In a culture such as ours where the goal of instant and total happiness is promoted, depression can be a stigmatised condition; and is often viewed as a moral failure. This can make it difficult for people to seek help, particularly when a part of the system may have internalized this belief. The very nature of depressed parts is that they may believe there is no hope, and again may dissuade a person from seeking support.
When depressed parts blend with us (so we experience ourselves as only that part) we may experience “depressed mood, loss of interest or pleasure, feelings of guilt or low self-worth, disturbed sleep or appetite, low energy, and poor concentration.” (World Health Organization) and it is hard to recognise that this is a part of the personality system seeking attention.
Oftentimes depressed parts are protectors for the system. The blanket of emotional fog that emanates from them can effectively prevent the parts that have hope and motivation from being accessed.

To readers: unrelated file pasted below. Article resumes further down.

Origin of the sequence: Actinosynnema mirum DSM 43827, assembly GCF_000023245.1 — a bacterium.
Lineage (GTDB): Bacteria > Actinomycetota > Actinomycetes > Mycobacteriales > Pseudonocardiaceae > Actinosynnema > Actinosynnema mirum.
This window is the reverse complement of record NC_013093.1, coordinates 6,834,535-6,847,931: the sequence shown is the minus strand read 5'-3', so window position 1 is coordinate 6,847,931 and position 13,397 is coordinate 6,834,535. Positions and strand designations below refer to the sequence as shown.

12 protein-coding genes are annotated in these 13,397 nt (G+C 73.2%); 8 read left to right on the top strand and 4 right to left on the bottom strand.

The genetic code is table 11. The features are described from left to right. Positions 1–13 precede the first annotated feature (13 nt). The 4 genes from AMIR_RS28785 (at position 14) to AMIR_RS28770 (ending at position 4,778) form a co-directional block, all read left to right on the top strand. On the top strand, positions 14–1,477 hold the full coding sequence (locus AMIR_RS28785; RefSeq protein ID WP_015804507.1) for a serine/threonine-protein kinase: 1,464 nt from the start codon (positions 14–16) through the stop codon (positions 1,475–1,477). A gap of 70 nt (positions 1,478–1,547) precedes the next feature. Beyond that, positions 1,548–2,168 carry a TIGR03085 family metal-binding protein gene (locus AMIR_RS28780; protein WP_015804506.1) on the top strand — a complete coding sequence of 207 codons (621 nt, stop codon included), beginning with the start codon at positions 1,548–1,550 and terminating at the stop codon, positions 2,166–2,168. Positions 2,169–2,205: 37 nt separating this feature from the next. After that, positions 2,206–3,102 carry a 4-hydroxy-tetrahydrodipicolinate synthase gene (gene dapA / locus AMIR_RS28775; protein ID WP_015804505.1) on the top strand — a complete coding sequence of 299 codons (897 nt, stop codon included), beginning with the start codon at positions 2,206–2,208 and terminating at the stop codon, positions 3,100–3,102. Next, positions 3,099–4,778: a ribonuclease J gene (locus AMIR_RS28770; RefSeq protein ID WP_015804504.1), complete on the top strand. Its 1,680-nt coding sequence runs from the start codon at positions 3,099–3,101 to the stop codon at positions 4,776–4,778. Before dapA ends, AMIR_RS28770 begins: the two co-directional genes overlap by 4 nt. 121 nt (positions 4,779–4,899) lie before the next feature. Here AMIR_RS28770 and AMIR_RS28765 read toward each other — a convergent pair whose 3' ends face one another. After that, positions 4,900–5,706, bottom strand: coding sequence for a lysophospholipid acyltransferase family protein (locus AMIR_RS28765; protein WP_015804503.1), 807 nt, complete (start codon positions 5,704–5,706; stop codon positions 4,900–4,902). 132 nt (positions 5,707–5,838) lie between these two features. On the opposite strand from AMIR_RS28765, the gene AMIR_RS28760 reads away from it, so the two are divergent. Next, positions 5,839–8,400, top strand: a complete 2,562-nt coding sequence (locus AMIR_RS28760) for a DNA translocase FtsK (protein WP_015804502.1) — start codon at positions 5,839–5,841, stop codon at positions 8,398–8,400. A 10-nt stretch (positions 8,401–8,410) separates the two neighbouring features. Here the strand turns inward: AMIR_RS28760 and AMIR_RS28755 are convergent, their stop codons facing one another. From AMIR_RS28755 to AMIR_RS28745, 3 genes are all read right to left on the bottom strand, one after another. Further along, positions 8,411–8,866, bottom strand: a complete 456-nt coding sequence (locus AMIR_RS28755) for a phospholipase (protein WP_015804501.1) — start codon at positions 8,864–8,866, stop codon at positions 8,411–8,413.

One might ask how this can be protection, and the answer lies in recognising that a continuing cycle of hope, then hopes being dashed, then more optimism, then devastation can lead to protectors deciding that it is simply not safe to have hope; it can only result in more pain. If depression or despair is present then there is no “risk” that hope will lead to more pain. There is no need to take responsibility for anything. There is a kind of peace in the system – the peace of absence of feeling.
When working with a depressed part it is important to recognise the value it has as a resource in the system. And to ask it if it is willing to allow you (Self) access to the part or parts it is protecting; the ones that carry the pain and hurt (exiles) that may be connected to hope for change.
Once the exiles are heard and unburdened the protector may choose a different form of protection for the system, and the depression need no longer be present.